A few hundred yards across and about 300 feet up from where I grew up there’s a chambered cairn. Despite having run around in the woods surrounding it rather a lot, and knowing that there was archaeology up there to be found, somehow I never came across it.
I was back home visiting my Mum and sister recently, and happened to come across a map that showed there’s now a marked route to the cairn that didn’t exist when I was wee. Checking there was enough time before dark, my sister and I set out to go up and have a look.
There wasn’t a path, as such, but the way was clearly marked by yellow circles attached to trees along the way. The natural woods just above the village are birch, before giving way to forestry land. Much of the hill is covered in mature conifers, but the cairn is in a clear-felled belt starting just above the birch woods; so much easier to spot from a distance than when I was wee!
I say the birch woods are natural, but given how close they are to the village it’s likely they were managed and coppiced at one time; certainly there are overgrown drystane dykes that suggest the land was once more intensively used. If they were maintained though, it’s long enough ago that it’s not obvious now. Interestingly, birch is generally used for its wood in the UK; there doesn’t seem to be any tradition of the birch syrup that’s made elsewhere birch is common. Having tried Alaskan birch syrup, I can recommend giving it a try; it’s similar to maple syrup, but with a more complex flavour. See the Wikipedia page for other people trying to describe it.
I was peching my way up the hill a bit but was pleasantly surprised my sister (the outdoor instructor) thought I was making good headway. I’m pretty inactive generally, but used to make good speed uphill – a combination of long legs and a knack of not really breaking my stride for inclines when others slow down.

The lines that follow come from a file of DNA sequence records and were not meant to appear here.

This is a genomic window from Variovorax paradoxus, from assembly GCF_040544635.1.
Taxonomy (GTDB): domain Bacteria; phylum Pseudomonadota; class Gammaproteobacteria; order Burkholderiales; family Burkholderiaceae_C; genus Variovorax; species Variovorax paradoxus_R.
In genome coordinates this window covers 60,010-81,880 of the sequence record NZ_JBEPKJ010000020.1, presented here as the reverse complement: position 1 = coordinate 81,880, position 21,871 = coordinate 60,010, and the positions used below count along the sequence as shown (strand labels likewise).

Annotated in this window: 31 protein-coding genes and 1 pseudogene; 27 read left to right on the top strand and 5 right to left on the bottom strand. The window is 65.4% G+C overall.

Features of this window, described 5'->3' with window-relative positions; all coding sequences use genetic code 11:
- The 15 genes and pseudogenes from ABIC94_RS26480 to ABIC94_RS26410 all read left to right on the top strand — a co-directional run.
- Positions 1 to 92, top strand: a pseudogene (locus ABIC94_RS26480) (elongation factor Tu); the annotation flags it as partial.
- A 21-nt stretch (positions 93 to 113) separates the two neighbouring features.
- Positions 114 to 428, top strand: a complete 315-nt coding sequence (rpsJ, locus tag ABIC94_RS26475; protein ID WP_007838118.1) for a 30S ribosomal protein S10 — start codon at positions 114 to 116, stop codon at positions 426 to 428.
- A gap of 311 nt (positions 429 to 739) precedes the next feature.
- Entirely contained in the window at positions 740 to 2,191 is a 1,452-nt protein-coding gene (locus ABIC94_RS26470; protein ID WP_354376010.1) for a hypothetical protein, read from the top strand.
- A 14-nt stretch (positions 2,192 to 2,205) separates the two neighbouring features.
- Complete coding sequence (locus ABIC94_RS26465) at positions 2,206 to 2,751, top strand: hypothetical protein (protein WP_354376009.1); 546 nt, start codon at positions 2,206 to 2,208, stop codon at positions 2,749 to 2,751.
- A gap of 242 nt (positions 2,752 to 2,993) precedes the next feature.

The cairn itself was kind of interesting – not on a world-class prehistoric monument sort-of-a scale, but just because it was plainly something, but difficult for a lay-person to interpret.
There’s an obvious mound, as you can see in the approach photo. Once you get closer, there’s obviously structure to it too; but it’s less obvious what the structure is. There are a number of stone-lined pits and what might be walls, but those descriptions make them sound very clear and understandable. This is what the pits looked like:
In other places, gaps between the stones led into small voids:
It was both interesting to look at, and frustrating because I didn’t really know how to interpret what I was seeing. Are the pits chambers, or cists? Did they have roofs? Were they originally buried? Were they always open (probably not)? Are the bits that are still covered chambers? Is the bit with what might be remnants of a wall a forecourt (probably)? Was the largish white quartz boulder of any particular significance? Well, I dunno.
There are some archaeological notes online, which I didn’t have at the time, and which don’t tally particularly closely with my memory of the site, although the general layout in the description matches. Perhaps if I’d had them with me I would have been able to tie things up better.
On the way back down, we went through the part of the birch woods we spent most time playing in over thirty years ago, and found the last remnants of our aerial runway – a very thin and fragile-looking piece of rope still wrapped around a tree branch, very much the worse for its decades of exposure. On the way back into the Clachan we harvested some brambles.
In some ways, the cairn remains a bit of a mystery, but it’s good to at least have seen it after all these years.